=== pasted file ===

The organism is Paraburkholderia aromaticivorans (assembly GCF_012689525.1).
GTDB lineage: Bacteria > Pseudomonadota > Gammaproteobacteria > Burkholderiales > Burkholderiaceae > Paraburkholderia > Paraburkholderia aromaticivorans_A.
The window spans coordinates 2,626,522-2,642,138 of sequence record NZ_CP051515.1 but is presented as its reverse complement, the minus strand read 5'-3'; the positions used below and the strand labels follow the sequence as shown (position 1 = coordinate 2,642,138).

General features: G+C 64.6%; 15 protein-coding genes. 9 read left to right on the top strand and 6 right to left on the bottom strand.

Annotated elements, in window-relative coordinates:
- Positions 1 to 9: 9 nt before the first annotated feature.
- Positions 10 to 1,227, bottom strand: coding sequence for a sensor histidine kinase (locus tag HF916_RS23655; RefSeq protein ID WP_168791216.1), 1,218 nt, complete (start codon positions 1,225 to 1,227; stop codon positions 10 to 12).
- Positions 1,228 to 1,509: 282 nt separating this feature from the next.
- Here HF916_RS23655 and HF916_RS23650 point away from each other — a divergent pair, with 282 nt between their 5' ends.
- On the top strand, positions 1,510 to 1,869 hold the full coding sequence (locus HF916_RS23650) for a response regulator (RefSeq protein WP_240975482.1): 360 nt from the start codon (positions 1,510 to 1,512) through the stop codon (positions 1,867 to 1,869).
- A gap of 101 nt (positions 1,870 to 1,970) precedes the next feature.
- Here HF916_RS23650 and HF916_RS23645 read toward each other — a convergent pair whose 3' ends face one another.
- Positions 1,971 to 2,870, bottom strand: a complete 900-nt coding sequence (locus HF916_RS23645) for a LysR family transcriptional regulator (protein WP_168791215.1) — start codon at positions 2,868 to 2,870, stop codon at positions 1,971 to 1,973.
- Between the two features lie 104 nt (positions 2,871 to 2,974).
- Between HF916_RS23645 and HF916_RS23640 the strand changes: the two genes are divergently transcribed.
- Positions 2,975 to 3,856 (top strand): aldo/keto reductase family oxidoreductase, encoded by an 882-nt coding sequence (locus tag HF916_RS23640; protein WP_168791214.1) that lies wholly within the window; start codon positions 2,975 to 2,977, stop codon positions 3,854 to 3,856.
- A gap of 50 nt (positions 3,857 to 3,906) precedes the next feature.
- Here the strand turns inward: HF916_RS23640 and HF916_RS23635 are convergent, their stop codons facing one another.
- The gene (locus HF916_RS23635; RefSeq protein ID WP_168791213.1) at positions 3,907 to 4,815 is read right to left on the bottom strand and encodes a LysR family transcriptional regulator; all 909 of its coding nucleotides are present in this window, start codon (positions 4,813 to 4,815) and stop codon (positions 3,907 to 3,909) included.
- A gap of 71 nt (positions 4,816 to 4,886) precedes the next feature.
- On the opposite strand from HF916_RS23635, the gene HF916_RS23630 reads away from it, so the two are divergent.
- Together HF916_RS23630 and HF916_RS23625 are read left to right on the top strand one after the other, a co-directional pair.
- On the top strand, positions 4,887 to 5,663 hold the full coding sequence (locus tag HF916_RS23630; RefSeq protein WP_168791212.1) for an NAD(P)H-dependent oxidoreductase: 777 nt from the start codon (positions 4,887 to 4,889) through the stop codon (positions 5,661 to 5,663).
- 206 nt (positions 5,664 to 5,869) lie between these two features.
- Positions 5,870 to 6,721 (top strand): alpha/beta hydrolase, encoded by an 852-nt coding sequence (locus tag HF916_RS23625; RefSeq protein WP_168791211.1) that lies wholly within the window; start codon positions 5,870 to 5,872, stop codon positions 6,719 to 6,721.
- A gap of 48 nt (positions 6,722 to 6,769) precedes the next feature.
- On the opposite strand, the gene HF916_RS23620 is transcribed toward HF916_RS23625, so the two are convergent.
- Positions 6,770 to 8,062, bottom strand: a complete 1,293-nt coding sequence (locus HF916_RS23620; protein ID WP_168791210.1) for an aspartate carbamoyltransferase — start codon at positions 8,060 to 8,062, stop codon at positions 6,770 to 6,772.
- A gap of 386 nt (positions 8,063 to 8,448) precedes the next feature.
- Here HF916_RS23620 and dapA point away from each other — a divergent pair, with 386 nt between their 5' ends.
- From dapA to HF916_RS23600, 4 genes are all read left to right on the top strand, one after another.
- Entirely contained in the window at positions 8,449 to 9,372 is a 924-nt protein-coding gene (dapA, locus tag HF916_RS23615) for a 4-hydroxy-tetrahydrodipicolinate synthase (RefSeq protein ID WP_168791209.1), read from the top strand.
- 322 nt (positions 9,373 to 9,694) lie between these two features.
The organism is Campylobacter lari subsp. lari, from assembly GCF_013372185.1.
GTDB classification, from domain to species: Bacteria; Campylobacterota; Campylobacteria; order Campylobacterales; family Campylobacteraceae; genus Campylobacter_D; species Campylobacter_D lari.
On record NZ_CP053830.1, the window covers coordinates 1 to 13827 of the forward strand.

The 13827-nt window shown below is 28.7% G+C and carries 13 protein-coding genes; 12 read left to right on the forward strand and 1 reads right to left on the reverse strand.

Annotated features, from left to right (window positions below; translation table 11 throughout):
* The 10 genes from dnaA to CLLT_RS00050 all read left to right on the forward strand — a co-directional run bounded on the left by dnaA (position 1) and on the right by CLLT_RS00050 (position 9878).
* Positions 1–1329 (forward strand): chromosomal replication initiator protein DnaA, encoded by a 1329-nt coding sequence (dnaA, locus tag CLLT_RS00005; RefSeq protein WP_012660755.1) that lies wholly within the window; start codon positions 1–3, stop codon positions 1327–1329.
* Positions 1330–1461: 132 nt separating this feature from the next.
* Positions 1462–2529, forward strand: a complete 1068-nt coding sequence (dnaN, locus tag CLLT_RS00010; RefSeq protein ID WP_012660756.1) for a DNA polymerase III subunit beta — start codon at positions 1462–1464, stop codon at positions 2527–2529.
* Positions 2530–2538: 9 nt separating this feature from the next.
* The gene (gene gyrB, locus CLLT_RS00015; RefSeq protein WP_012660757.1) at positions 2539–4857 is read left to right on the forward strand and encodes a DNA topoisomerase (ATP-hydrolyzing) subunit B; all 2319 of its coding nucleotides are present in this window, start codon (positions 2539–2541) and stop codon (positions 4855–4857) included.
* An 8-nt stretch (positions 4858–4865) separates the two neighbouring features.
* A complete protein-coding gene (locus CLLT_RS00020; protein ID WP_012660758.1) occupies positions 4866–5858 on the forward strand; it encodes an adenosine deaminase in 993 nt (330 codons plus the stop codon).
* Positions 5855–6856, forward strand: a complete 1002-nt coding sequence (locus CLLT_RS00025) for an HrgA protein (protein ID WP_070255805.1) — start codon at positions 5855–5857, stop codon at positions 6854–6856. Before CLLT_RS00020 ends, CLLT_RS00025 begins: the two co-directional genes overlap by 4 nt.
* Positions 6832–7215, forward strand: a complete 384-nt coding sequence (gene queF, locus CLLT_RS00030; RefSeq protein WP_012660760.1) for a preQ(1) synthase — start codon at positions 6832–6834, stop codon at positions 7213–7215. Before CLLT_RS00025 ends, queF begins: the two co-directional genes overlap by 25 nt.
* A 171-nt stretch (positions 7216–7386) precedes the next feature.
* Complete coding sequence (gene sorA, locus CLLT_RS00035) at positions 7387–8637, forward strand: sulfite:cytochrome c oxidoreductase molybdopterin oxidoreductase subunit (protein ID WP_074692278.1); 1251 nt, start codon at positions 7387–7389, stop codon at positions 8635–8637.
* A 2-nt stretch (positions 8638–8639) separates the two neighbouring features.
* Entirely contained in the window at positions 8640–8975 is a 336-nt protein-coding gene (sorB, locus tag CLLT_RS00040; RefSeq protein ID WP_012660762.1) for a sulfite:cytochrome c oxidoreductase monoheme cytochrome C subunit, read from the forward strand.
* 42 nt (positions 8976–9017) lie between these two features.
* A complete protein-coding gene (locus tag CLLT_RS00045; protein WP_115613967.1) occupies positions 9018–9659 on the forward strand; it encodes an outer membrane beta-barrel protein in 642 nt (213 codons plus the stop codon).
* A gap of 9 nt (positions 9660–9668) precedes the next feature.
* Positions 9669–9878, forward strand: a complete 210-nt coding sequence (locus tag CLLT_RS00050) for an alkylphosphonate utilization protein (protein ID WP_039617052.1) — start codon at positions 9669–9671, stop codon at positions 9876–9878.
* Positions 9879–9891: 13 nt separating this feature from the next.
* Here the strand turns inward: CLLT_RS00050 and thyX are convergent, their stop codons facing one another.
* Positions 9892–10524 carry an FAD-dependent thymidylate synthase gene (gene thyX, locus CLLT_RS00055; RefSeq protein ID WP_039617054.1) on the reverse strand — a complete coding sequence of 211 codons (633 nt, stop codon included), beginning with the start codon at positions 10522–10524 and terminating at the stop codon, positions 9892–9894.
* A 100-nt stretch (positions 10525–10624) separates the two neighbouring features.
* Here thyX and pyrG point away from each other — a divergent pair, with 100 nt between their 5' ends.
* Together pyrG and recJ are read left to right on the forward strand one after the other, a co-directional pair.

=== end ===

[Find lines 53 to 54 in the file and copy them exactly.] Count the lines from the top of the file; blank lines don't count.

* 42 nt (positions 8976–9017) lie between these two features.
* A complete protein-coding gene (locus tag CLLT_RS00045; protein WP_115613967.1) occupies positions 9018–9659 on the forward strand; it encodes an outer membrane beta-barrel protein in 642 nt (213 codons plus the stop codon).